The first thing is to slow the process down.
One way to do this is to force yourself to log in every time you go to a website. Clear your cookies regularly. Log off sites. Don't let them keep your credit card details for future purchases.
We have been so captured by this idea of "convenience", that we don't realise how we have become fodder for online sales processes. Convenience manifests online as speed, and speed (as I mentioned earlier) is the friend of a marketer.
The next thing is to ask yourself why you're shopping at all. Have you responded to an online advertisement? Prior to seeing the advertisement were you thinking about buying the product? Does this product offer better value (for money, for joy, for your life, for the world) than what you already have?
A boring (and probably very inconvenient) technique is to journal all the online purchases you've made over the past month or so. This could be buying a product, a service, a subscription – anything where you had to use a computer, a tablet or an app on your smartphone. This is a useful way to audit how much online shopping you really do. Then ask yourself the question: "Am I happy with that purchase?"
Try to be aware of how online marketing could be influencing you (without you knowing). Simply reading this article may assist you to think more about what is influencing your decision making.
But don't get complacent. Information and decision-making asymmetry will always be ahead of you, despite what your supportive ego tells you about your ability to resist the marketers.
We are trying to constantly understand how we can have a happier life, a better life, and a more convenient life. Marketing is very clever at reminding us how easy it is to buy things to achieve this (whether it's true or not).
So, to put the brakes on, simply add the item/s to your wishlist or cart for later – that way you can sleep on it and figure out whether you want the item at all.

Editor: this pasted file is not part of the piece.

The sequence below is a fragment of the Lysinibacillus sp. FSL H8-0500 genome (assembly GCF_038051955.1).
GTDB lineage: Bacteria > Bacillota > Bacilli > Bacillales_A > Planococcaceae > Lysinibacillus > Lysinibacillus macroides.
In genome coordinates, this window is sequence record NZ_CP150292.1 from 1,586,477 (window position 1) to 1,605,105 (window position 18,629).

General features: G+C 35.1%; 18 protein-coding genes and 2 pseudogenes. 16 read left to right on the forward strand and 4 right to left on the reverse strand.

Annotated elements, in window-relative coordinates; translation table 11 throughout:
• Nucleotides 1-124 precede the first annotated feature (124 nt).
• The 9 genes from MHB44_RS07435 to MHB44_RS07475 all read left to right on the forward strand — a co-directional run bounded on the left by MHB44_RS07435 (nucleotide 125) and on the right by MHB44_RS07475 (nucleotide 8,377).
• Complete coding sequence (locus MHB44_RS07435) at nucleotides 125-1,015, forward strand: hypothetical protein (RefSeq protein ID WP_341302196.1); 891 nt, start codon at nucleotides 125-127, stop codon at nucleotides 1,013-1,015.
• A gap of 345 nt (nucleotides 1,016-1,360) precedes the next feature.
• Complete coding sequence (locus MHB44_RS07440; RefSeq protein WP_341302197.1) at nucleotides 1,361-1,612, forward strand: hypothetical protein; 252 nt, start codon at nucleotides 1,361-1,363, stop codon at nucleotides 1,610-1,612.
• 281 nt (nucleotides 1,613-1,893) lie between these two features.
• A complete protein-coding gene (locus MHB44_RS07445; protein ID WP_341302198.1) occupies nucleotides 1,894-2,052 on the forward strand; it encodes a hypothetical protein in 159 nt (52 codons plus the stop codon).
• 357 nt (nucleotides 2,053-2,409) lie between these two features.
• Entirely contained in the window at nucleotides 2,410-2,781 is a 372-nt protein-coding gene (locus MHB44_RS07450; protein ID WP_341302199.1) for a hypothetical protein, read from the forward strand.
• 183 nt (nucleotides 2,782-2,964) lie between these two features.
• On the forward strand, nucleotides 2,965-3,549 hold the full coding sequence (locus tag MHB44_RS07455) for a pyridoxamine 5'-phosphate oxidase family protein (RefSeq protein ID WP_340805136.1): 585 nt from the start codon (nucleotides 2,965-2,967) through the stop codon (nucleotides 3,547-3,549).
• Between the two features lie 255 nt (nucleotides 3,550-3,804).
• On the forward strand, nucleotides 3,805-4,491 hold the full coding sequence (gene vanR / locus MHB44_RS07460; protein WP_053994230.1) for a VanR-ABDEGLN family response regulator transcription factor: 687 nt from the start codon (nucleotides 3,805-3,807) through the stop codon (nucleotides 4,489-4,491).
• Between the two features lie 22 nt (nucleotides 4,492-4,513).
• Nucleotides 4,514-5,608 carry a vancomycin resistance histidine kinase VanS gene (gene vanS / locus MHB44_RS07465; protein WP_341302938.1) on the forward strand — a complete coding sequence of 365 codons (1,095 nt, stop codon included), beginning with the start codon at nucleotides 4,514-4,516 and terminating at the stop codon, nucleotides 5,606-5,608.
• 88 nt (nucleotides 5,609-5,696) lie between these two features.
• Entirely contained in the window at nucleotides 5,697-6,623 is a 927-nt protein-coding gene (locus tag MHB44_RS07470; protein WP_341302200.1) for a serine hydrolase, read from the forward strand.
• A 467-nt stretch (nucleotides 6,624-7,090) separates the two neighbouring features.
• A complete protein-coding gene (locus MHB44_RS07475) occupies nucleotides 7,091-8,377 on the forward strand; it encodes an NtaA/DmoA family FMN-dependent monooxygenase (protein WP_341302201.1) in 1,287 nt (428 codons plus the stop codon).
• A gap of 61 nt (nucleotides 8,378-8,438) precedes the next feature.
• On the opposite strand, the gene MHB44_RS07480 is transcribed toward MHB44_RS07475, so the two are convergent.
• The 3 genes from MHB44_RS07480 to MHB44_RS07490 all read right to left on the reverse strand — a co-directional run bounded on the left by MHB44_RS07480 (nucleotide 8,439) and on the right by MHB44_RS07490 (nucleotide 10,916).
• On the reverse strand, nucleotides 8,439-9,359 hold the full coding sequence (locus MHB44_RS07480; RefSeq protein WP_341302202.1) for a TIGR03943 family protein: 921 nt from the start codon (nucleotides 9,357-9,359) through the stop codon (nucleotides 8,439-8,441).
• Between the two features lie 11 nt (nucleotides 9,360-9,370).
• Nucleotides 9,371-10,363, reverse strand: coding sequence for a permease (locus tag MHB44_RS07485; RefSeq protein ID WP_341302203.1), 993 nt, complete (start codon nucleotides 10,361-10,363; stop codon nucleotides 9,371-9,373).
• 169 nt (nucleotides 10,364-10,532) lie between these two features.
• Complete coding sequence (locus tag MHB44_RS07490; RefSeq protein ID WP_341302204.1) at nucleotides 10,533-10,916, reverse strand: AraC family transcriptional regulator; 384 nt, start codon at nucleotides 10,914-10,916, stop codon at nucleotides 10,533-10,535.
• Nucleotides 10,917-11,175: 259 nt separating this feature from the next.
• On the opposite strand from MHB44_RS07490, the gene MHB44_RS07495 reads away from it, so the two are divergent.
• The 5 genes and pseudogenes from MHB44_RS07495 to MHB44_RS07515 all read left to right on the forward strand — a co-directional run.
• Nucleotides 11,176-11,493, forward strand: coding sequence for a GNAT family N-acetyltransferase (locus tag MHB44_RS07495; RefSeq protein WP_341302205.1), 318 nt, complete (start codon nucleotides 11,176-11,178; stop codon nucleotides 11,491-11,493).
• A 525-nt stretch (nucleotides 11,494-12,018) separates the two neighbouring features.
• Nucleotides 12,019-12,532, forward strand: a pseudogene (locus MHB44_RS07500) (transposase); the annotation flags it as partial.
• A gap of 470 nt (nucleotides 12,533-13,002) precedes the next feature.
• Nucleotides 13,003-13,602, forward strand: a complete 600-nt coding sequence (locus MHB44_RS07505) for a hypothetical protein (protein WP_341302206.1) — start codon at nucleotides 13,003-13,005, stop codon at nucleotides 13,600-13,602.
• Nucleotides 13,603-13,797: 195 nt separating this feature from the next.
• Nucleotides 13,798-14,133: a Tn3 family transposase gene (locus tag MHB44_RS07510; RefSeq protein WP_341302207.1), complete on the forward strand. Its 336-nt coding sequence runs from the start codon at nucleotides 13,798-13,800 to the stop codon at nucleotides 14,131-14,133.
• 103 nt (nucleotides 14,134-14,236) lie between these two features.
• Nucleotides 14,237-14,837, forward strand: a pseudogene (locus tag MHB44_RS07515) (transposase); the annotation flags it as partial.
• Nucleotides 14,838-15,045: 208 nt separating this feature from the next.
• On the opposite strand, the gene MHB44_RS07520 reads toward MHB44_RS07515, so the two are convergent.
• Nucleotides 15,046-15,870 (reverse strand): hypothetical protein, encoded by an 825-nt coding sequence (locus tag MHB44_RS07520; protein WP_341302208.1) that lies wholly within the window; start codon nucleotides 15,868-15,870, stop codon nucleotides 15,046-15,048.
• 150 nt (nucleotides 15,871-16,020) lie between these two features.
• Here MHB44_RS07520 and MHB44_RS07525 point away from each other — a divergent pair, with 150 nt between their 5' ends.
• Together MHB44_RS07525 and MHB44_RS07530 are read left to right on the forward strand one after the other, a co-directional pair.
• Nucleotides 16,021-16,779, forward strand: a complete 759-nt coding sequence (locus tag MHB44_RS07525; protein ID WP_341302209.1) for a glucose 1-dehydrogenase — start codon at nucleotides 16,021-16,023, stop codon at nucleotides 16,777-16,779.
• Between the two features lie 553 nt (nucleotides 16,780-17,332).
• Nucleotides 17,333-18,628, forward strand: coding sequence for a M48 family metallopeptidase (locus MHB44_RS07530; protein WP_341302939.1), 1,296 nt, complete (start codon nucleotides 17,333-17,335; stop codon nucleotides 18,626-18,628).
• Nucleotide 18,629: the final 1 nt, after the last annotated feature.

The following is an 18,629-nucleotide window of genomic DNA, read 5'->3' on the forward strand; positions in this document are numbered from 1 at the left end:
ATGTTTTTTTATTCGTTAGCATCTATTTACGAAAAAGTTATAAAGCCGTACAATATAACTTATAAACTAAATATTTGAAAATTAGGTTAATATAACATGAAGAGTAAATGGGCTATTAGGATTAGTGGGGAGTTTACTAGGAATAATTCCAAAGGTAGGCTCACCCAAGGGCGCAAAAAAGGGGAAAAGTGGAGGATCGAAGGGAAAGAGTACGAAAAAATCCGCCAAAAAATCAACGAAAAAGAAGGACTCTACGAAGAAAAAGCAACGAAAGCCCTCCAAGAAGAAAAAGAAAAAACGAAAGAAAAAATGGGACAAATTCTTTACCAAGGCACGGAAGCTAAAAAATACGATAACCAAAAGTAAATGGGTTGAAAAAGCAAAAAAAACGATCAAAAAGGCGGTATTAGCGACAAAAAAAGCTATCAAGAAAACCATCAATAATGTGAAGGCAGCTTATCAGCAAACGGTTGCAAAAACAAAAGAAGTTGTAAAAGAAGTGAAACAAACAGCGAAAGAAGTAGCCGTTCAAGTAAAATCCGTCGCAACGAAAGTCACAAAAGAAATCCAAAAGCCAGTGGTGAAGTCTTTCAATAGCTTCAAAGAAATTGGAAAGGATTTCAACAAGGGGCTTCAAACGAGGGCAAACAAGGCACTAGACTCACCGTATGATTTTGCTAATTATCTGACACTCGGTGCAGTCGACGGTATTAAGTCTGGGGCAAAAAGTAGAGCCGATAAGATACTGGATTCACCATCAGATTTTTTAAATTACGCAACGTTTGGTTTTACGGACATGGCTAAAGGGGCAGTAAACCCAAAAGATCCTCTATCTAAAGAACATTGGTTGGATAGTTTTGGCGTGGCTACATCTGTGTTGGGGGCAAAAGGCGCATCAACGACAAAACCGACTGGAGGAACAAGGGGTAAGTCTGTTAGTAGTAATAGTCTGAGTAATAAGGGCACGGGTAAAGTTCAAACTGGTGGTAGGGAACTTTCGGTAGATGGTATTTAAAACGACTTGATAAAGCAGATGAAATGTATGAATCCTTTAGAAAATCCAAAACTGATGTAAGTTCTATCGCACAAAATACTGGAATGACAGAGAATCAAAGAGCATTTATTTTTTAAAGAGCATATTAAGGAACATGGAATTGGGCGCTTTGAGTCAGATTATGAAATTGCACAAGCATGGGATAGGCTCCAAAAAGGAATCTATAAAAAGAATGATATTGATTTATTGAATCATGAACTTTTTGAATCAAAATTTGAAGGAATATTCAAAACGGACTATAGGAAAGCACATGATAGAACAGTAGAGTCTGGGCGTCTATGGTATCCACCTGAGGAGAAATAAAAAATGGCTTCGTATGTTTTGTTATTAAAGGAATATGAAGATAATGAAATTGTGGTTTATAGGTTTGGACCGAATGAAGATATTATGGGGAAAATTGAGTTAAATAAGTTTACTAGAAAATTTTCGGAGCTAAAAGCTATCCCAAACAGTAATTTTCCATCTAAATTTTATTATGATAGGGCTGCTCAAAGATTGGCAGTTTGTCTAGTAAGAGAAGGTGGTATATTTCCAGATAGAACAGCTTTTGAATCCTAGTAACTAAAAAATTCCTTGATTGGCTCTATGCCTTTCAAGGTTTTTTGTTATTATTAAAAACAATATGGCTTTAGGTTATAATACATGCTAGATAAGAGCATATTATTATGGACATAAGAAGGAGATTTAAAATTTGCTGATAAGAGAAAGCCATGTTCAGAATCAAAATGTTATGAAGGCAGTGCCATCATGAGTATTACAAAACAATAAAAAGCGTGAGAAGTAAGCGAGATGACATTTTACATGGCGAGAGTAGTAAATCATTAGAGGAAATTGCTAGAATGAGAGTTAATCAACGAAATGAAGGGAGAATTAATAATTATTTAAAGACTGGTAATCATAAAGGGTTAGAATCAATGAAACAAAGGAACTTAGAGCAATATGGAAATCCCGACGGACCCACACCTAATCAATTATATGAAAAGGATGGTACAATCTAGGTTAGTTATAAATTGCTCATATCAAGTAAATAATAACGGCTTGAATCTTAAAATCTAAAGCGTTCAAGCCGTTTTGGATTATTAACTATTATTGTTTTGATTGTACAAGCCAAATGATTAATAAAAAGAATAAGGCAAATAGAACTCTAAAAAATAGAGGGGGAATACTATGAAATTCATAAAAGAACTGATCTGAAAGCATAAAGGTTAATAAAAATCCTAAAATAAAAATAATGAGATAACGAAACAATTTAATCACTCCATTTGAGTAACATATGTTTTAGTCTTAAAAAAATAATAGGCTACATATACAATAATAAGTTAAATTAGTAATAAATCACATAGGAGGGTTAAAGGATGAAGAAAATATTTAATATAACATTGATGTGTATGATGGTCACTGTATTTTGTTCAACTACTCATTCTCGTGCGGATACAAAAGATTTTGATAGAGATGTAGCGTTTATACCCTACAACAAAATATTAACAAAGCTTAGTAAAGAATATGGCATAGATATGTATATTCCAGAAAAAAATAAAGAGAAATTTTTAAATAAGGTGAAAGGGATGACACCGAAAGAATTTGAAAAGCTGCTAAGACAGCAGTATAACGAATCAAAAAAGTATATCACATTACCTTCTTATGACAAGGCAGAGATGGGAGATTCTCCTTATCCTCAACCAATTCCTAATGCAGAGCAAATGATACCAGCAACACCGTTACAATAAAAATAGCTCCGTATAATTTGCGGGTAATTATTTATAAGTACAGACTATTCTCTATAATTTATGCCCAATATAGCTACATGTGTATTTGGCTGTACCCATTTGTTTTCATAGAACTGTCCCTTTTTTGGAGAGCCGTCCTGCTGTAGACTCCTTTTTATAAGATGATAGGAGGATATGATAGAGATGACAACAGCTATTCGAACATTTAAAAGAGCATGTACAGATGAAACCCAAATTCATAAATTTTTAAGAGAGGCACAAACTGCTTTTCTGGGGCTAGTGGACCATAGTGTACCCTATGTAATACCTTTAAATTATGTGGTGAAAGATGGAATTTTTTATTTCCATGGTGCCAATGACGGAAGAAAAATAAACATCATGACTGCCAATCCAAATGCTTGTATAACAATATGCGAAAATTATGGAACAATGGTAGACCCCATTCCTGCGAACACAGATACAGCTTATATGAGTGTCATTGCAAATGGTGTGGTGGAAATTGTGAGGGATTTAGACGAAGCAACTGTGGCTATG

Finally, it pays to have a plan before you shop online. Make a list of what you want, set yourself limits, and know when to close the tab. Shopping online is like shopping at the supermarket: if you don't have a shopping list, you are going to be more susceptible to the clever nudges that marketers know work.
Online shopping is here to stay. But with a few simple techniques, you can put yourself in, at least, a better position to combat your evolutionary predispositions, and resist the manipulations of those predispositions to your advantage.
Dr Paul Harrison is professor of marketing and consumer behaviour at Deakin Business School. He is the marketing lead in Deakin's MBA program and is director of the Centre for Employee and Consumer Wellbeing.
Disclaimer: The views and opinions expressed in this article (which may be subject to change without notice) are solely those of the author and do not necessarily reflect those of Finder and its employees. The information contained in this article is not intended to be and does not constitute financial advice, investment advice, trading advice or any other advice or recommendation of any sort. Neither the author nor Finder have taken into account your personal circumstances. You should seek professional advice before making any further decisions based on this information.